They don’t come to northern California for the bubbly, the marijuana or the luxury hotels and they don’t enjoy picnic lunches along the Russian River. There are more than 150,000 of them in the whole state, most of them sleeping in the streets of L.A., San Francisco, Ukiah, you name it. If they come for any one reason it’s for the weather, which an indigent wanderer from Missouri described to me as “survivable.” He added, “in winter you don’t see snow here.” This February afternoon on my redwood deck, it’s 83 degree in the shade. It was in the 80s yesterday.
If I had no place to live and no work in Kentucky, Michigan or Vermont I’d make the trek to California to stay dry and as warm as could be inside a tent or in a bedroll under one of the bridges in Santa Rosa or someone other city. I’d be in the company of some confederates addicted to speed and heroin. Others might have an STD or the flu. But at least we’d be in the same boat.
Sonoma County, which likes to call itself “Wine Country,” has been losing population because of the fires and the smoke, the shortage of housing and the high rents that make them unaffordable for men who work in the vineyards and who often commute from as far away as Vallejo and Sacramento, and women who labor in the hospitality industry, also drive long distances and aren’t paid minimum wage.
Even if they were paid a living wage they would not likely be able to afford to live in Sonoma County, which the botanist Luther Burbank described in a letter to his mother as “the chosen spot of all this earth.” Burbank implored her not to repeat his comment to anyone; if she did, he was afraid that loafers and alcoholics would descend en mass and destroy Sonoma. Chosen spots have a way of advertising themselves.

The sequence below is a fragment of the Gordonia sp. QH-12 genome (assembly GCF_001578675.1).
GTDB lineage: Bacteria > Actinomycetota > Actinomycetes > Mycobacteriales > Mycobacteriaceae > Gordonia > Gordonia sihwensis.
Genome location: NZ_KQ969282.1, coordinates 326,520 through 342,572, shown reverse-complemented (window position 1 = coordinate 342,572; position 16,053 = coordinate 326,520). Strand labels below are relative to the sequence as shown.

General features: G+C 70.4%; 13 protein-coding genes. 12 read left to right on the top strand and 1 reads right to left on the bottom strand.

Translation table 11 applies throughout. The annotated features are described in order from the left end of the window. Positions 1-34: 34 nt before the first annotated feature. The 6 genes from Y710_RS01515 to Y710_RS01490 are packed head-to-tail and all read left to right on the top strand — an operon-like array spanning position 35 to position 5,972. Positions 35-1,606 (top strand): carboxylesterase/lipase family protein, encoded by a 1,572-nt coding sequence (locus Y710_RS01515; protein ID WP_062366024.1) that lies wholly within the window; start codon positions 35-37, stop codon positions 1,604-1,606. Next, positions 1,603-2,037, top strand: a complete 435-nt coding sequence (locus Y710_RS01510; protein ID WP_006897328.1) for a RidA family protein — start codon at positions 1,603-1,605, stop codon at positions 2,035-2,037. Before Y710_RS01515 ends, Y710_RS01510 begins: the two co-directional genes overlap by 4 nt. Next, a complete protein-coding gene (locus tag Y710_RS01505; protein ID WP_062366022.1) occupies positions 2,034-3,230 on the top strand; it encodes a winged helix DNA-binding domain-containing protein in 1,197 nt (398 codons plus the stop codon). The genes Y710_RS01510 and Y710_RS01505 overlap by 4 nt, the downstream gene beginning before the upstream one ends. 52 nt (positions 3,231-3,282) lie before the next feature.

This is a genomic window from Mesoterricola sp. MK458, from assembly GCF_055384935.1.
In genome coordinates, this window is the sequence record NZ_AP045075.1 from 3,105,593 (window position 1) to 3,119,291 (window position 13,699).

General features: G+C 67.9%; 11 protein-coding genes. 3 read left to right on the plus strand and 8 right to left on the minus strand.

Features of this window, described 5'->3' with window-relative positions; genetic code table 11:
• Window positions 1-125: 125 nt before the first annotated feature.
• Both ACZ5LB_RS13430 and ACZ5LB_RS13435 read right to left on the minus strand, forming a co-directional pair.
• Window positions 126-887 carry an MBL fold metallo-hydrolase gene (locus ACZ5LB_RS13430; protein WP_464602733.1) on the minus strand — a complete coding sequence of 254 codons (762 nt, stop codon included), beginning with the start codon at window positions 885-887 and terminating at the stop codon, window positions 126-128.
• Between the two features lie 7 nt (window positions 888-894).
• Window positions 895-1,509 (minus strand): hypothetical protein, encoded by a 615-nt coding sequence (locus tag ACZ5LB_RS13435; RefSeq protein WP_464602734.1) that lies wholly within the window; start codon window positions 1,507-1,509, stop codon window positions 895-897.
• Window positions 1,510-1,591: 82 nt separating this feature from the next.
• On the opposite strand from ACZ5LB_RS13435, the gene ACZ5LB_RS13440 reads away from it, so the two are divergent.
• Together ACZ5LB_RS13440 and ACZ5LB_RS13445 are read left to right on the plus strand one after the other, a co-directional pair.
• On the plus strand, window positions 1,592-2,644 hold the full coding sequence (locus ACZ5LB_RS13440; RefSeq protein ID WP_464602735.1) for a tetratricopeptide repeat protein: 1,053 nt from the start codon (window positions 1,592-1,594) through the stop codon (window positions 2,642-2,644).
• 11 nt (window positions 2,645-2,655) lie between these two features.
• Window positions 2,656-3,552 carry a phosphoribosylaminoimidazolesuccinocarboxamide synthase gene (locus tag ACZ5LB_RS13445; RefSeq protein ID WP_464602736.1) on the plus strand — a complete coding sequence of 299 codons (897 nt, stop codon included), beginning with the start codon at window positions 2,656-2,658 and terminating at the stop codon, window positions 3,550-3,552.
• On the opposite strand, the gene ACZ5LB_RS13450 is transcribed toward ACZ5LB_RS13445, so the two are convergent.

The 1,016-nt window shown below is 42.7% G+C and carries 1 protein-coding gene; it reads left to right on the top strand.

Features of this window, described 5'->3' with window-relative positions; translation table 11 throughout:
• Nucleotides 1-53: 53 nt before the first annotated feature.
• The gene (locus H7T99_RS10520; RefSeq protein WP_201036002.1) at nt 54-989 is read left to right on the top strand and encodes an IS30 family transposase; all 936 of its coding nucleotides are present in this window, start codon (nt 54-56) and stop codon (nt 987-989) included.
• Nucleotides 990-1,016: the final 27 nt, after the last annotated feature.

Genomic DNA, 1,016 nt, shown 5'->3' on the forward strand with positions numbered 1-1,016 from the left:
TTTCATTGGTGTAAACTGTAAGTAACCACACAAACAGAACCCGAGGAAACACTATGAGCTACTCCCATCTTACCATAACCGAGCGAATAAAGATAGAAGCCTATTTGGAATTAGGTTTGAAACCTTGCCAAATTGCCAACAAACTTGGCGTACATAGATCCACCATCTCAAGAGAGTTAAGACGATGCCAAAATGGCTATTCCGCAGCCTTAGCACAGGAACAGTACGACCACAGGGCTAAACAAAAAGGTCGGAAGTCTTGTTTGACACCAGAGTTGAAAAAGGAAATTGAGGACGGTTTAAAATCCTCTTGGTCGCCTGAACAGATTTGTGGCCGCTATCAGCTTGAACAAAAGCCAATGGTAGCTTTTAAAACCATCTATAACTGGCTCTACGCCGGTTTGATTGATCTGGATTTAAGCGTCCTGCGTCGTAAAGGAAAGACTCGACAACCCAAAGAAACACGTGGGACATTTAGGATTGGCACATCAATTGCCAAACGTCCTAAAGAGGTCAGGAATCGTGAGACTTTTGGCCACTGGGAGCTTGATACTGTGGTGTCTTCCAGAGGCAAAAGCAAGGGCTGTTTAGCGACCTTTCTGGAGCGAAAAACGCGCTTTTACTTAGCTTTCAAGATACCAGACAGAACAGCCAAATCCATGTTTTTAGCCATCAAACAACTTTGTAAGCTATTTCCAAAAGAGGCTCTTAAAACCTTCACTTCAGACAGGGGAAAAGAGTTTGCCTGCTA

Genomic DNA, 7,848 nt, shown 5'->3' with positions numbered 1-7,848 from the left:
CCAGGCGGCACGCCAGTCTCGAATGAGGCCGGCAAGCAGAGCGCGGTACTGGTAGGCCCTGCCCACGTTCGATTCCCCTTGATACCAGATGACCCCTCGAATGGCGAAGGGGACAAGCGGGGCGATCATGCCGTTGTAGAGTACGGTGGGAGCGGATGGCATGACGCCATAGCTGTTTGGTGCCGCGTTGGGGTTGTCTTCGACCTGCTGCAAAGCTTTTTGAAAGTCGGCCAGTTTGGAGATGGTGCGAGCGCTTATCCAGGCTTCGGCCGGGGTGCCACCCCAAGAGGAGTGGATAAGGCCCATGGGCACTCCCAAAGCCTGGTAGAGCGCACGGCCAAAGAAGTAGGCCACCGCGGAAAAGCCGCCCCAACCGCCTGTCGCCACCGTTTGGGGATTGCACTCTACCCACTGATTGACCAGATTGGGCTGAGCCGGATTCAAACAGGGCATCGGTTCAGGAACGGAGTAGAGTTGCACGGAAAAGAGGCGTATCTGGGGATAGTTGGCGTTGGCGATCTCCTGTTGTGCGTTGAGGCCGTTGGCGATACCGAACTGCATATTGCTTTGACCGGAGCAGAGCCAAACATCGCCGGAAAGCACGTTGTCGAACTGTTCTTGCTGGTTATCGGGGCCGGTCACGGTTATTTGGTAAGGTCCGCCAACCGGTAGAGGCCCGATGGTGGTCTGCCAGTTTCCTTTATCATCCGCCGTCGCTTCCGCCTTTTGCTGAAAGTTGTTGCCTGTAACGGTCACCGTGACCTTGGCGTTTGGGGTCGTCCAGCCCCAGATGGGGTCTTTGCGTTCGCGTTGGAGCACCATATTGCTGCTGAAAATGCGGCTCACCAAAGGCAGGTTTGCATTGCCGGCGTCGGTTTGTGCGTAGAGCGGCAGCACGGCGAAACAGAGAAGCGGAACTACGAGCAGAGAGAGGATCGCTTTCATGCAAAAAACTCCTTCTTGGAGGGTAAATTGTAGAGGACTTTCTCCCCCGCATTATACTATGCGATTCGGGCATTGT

Once the best-selling author Jack London moved from Oakland to Sonoma and began to write about it in letters and in his novel The Valley of the Moon, there was no holding back the waves of migrants who came to farm, ranch, toil in the lumber industry or fish for salmon.
But even the optimistic Jack London knew hard times were coming. In The Iron Heel, he predicted the advent of a dictatorship in the U.S. and in The Scarlet Death he described a pandemic that obliterates most of humanity. Were he alive today he’d have plenty of material to inspire him, including the homeless problem, which has been described as “intractable.” Even charitable and compassionate Christians who help those who sleep under bridges and on the streets tell me “There will always be homelessness.” Still it has not always been a problem here.
It wasn't when I arrived in Sonoma County in 1975, just in time to observe the decline and fall of the apple industry, and the exodus of a generation of young people who couldn't see opportunity in their future if they continued to live here. My parents arrived before me, bought land, and joined the “back-to-the-land movement” which every so often goes through a rebirth. That cycle seems to have come to an end. Young wanna-be farmers flock to Sonoma only to find that they can’t afford to live or work here, and so they move to Oregon and Washington.
Fifty-five years ago Professor Raymond Dasmann wrote a polemical book titled The Destruction of California in which he warned readers that “the worst is yet to come.” He added that most Californians “have only a partial picture of their home state,” that “No person sees the complete picture” and that “The accepted picture is misleading.” In my home county, where hope has become a mantra, and citizens repeat ad nauseam, the slogan “Sonoma Strong” the homeless crisis—which officials have tried to hide and ignore— is a harbinger of a grim future Jack London might have imagined in a dystopian novel. He also would have urged Californians to try to see the whole picture and not accept the official version of the Golden State. Imagine the destruction of California? It won’t be a pretty picture.